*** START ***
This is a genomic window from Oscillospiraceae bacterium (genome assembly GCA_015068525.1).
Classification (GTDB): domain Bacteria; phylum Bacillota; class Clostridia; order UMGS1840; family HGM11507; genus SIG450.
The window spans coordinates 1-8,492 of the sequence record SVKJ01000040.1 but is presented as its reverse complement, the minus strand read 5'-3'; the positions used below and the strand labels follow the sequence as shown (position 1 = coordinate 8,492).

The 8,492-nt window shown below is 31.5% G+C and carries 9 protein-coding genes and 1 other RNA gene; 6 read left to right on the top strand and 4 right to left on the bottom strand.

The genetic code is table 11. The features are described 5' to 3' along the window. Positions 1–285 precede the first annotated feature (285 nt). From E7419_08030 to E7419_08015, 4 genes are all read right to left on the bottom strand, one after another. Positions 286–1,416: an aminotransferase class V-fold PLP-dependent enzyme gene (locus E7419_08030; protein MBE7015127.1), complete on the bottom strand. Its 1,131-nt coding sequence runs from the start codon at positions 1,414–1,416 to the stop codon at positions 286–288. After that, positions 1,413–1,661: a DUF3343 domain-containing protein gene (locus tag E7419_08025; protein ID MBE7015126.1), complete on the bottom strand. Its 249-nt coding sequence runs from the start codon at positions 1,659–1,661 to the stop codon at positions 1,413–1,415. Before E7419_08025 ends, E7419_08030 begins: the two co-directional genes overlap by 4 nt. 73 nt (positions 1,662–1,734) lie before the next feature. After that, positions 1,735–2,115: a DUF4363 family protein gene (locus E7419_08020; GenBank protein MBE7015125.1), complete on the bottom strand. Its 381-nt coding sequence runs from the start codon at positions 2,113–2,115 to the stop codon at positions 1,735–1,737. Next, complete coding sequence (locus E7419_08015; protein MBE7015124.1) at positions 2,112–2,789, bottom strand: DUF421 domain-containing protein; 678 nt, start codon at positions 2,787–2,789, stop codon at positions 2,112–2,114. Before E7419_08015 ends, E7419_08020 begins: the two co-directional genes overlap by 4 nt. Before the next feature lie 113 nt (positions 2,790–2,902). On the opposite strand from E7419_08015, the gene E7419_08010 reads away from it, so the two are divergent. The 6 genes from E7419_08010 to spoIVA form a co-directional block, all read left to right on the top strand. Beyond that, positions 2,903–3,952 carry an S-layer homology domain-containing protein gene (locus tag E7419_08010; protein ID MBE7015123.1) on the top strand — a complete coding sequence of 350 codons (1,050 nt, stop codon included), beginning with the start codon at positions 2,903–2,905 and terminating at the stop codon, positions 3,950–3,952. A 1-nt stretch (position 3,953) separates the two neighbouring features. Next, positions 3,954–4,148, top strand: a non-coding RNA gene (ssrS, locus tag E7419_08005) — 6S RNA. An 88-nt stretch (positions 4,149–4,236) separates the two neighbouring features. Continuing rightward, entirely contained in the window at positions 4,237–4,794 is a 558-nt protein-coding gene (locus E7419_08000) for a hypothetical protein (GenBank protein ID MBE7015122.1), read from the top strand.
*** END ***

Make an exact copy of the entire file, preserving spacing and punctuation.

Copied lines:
This is a genomic window from Oscillospiraceae bacterium (genome assembly GCA_015068525.1).
Classification (GTDB): domain Bacteria; phylum Bacillota; class Clostridia; order UMGS1840; family HGM11507; genus SIG450.
The window spans coordinates 1-8,492 of the sequence record SVKJ01000040.1 but is presented as its reverse complement, the minus strand read 5'-3'; the positions used below and the strand labels follow the sequence as shown (position 1 = coordinate 8,492).

The 8,492-nt window shown below is 31.5% G+C and carries 9 protein-coding genes and 1 other RNA gene; 6 read left to right on the top strand and 4 right to left on the bottom strand.

The genetic code is table 11. The features are described 5' to 3' along the window. Positions 1–285 precede the first annotated feature (285 nt). From E7419_08030 to E7419_08015, 4 genes are all read right to left on the bottom strand, one after another. Positions 286–1,416: an aminotransferase class V-fold PLP-dependent enzyme gene (locus E7419_08030; protein MBE7015127.1), complete on the bottom strand. Its 1,131-nt coding sequence runs from the start codon at positions 1,414–1,416 to the stop codon at positions 286–288. After that, positions 1,413–1,661: a DUF3343 domain-containing protein gene (locus tag E7419_08025; protein ID MBE7015126.1), complete on the bottom strand. Its 249-nt coding sequence runs from the start codon at positions 1,659–1,661 to the stop codon at positions 1,413–1,415. Before E7419_08025 ends, E7419_08030 begins: the two co-directional genes overlap by 4 nt. 73 nt (positions 1,662–1,734) lie before the next feature. After that, positions 1,735–2,115: a DUF4363 family protein gene (locus E7419_08020; GenBank protein MBE7015125.1), complete on the bottom strand. Its 381-nt coding sequence runs from the start codon at positions 2,113–2,115 to the stop codon at positions 1,735–1,737. Next, complete coding sequence (locus E7419_08015; protein MBE7015124.1) at positions 2,112–2,789, bottom strand: DUF421 domain-containing protein; 678 nt, start codon at positions 2,787–2,789, stop codon at positions 2,112–2,114. Before E7419_08015 ends, E7419_08020 begins: the two co-directional genes overlap by 4 nt. Before the next feature lie 113 nt (positions 2,790–2,902). On the opposite strand from E7419_08015, the gene E7419_08010 reads away from it, so the two are divergent. The 6 genes from E7419_08010 to spoIVA form a co-directional block, all read left to right on the top strand. Beyond that, positions 2,903–3,952 carry an S-layer homology domain-containing protein gene (locus tag E7419_08010; protein ID MBE7015123.1) on the top strand — a complete coding sequence of 350 codons (1,050 nt, stop codon included), beginning with the start codon at positions 2,903–2,905 and terminating at the stop codon, positions 3,950–3,952. A 1-nt stretch (position 3,953) separates the two neighbouring features. Next, positions 3,954–4,148, top strand: a non-coding RNA gene (ssrS, locus tag E7419_08005) — 6S RNA. An 88-nt stretch (positions 4,149–4,236) separates the two neighbouring features. Continuing rightward, entirely contained in the window at positions 4,237–4,794 is a 558-nt protein-coding gene (locus E7419_08000) for a hypothetical protein (GenBank protein ID MBE7015122.1), read from the top strand.